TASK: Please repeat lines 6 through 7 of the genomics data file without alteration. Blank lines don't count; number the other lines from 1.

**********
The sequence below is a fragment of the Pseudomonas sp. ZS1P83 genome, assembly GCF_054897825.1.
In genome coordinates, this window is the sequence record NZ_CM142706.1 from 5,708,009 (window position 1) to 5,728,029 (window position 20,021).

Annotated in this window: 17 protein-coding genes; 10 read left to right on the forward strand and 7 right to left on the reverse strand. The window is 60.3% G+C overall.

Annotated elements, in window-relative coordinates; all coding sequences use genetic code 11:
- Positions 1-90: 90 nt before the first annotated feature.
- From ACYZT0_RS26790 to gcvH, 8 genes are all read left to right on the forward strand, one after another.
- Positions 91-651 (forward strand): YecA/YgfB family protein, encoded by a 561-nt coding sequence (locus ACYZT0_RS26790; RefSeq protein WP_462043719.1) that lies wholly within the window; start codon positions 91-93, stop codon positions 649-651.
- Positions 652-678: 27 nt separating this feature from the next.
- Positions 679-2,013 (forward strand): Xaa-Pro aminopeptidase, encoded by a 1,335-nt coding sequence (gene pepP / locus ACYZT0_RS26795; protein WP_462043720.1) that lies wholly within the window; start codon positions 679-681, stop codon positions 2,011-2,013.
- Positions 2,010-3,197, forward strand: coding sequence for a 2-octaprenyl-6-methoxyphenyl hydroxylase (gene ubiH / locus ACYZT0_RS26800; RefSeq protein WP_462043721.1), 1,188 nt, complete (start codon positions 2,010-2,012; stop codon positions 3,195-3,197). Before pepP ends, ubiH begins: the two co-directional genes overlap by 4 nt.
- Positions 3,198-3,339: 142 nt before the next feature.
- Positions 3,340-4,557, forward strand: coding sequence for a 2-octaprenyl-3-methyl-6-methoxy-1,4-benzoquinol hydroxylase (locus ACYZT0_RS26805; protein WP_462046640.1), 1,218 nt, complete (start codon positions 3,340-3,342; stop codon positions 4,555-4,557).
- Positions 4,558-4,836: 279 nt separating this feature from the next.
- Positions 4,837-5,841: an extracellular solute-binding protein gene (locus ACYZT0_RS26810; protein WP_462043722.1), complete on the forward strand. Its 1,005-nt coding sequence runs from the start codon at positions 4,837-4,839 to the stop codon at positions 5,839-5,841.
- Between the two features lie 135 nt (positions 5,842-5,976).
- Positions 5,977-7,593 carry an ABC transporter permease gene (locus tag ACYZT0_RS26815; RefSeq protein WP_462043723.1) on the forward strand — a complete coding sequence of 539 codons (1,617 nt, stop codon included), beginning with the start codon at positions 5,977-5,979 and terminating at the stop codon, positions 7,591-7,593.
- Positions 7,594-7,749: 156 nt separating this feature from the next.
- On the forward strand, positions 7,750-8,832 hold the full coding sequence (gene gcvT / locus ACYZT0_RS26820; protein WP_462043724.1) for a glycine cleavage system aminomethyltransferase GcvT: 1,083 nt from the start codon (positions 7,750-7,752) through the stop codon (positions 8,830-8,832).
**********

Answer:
- From ACYZT0_RS26790 to gcvH, 8 genes are all read left to right on the forward strand, one after another.
- Positions 91-651 (forward strand): YecA/YgfB family protein, encoded by a 561-nt coding sequence (locus ACYZT0_RS26790; RefSeq protein WP_462043719.1) that lies wholly within the window; start codon positions 91-93, stop codon positions 649-651.